Like TEDx? Want to hear some fantastic ideas? Interested in hearing what other Middkids have to say? Enjoy Grille food?
If you answered yes to any of those questions (which you know you totally did), come out to the annual TEDxMiddlebury Student Speaker Competition! Support your friends and other fellow Middkids, listen to some fantastic ideas and eat FREE cookies and brownies!
If you love Latin dance, culture, or music, we’ve got some good news: This Saturday, September 28, Crossroads Cafe is featuring Burlington’s DJ Jah Red who will be heating up the dance floor for a night of Salsa, Bachata, Merengue, Cumbia, and Reggaeton! Come enjoy a fun night with your friends and eat some delicious, free (that’s right, FREE) snacks.
The next film in the Hirschfield Series lineup is In The House (François Ozon, France, 2012, 105 minutes).
A 16-year-old boy becomes involved with the family of a fellow student and writes about it in essays for his French teacher. Faced with this gifted but unusual pupil, the teacher rediscovers enthusiasm for his work, but the boy’s intrusion leads him into a treacherous no-man’s land between the literary and the literal.
The New York Times writes: “”In the House” weaves a pleasant and clever spell, manipulating the viewer much in the way that Claude [the student] plays with Germain [the teacher]“.
If you’re into creative writing or just like to read, which we hope most of you do, this is an event not to miss: This afternoon at 4:30 poet and novelist Lindsay Hillwill be reading from and discussing his new novel, Sea of Hooks, winner of the 2014 Pen Center USA Fiction Award. If you’ve never heard of Hill (no worries, we hadn’t either), now’s the time to get familiar, as he’s gaining tremendous visibility and many accolades. New York magazine and Publishers Weekly both named Sea of Hooks a top 10 book of 2013, and portions of its opening chapters were published in Middlebury’s own New England Review. Publishers Weekly describes the book as “an almost impossibly sustained performance from beginning to end. Nearly every paragraph astonishes, every moment rich with magic and daring.”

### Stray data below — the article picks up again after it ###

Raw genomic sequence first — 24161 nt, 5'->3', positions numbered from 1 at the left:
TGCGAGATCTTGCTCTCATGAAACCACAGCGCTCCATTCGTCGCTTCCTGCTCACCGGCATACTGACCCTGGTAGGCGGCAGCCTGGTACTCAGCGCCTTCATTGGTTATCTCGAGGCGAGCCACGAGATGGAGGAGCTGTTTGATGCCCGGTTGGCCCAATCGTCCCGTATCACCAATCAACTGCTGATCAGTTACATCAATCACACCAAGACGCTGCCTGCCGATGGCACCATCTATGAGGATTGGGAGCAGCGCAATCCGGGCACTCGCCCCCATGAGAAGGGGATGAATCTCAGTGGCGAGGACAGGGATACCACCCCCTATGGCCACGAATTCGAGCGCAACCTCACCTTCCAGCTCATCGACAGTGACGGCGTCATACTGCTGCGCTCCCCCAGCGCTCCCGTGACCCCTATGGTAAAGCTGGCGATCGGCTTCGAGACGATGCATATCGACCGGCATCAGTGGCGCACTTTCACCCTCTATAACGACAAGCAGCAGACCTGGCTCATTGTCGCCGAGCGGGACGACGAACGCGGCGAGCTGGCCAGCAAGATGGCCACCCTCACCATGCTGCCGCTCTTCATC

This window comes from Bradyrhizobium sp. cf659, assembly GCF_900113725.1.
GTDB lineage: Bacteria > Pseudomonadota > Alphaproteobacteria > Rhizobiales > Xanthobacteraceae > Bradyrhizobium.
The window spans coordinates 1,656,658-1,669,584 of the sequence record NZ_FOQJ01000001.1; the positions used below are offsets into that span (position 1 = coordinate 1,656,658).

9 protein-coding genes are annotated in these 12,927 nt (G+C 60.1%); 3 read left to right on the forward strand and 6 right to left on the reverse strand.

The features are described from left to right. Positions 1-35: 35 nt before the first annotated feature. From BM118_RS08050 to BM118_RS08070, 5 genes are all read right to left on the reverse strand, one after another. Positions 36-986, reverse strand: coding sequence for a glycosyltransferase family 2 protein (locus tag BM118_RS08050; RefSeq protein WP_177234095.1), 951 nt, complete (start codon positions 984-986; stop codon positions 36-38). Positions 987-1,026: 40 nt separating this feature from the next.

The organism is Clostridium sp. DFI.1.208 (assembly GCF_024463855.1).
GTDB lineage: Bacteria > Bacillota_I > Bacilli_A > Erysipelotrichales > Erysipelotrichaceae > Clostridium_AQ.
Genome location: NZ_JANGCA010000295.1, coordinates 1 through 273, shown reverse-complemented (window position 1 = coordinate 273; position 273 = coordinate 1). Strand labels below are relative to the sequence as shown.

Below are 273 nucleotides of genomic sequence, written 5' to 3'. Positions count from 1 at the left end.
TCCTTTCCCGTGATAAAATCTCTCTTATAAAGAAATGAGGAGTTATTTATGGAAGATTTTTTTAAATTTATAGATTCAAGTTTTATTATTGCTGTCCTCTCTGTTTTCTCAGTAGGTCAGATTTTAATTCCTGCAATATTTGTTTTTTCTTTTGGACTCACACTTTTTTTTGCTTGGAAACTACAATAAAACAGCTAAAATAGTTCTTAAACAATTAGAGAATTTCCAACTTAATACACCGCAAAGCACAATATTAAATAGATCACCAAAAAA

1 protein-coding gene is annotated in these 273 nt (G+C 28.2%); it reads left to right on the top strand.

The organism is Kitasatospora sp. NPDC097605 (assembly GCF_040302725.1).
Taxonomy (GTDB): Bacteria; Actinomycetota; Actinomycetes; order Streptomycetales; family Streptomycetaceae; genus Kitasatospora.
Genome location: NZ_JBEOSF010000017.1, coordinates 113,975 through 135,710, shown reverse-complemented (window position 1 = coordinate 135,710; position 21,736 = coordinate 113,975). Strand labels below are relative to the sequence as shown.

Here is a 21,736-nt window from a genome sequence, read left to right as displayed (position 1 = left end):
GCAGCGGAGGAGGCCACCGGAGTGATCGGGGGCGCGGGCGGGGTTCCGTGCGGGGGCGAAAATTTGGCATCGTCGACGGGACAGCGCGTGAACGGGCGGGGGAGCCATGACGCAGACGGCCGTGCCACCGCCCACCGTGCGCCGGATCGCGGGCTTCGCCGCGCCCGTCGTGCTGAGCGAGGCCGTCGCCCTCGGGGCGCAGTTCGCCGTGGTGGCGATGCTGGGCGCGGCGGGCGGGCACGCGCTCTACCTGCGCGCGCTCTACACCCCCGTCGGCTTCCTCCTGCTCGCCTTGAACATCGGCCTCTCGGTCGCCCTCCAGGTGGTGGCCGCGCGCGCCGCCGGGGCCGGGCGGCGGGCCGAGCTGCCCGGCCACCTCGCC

So, come hear Hill read, get inspired, and perhaps write something of your own. Or just read his stuff.
Date: Today, September 25 Time: 4:30-5:45pm Place: Axinn Center Abernethy Room Cost: Free
This Thursday and Friday the Otters will be having auditions from 4:30-6:00 in Forest East Lounge. Now If you just read that and thought “I can’t audition I’ve never done improv before,” or “I’m not funny enough,” come audition anyway! Many Otters, current and former, had never done improv before the first audition.
Date: Thursday and Friday Time: 4:30-6 Place: Forest East Lounge (by Registrar)
Here at Midd all like to think of ourselves as at least a little bit artsy. And if you’re looking to boost those artistic talents (or lack thereof), there’s no better opportunity than the Middlebury Ceramics Studio Open Hours sessions held every week, no judgment, no cost. James Waters ’14.5 writes in to tell us what these hours are all about:
Middlebury Ceramics Studio will open this week! Come stick your hands in clay and get messy with some artsy dudes and expressive ladies. No fee for participation, welcome to both beginners and experts and everywhere in between. Open hours this semester will be: W/Th/F 7 – 9 PM, and Saturdays 3 – 5 pm. Drop by as often or little as you like. See you soon (studio is in a big yellow house, through the woods behind the proctor tennis courts, on the street that leads to the social houses)
Date and Time: Every Week, Wednesday, Thursday, Friday 7-9pm, Saturday 3-5pm Place: Ceramics studio (in the big yellow house through the woods behind the tennis courts and Proctor Cost: Nada
If you’re looking to get away from campus tomorrow and enjoy the fast-approaching autumn, look no further than the Shelburne Farms Harvest Festival. The festival will include full-day live music and entertainment (schedule can be found at www.shelburnefarms.org), opportunities to meet local craftspeople and try your hand at their art, a huge variety of incredible seasonal local foods, AND much more. Trust us when we say their fire-grilled corn on the cob is to die for – and if you’re brave you can even test out the maple lemonade!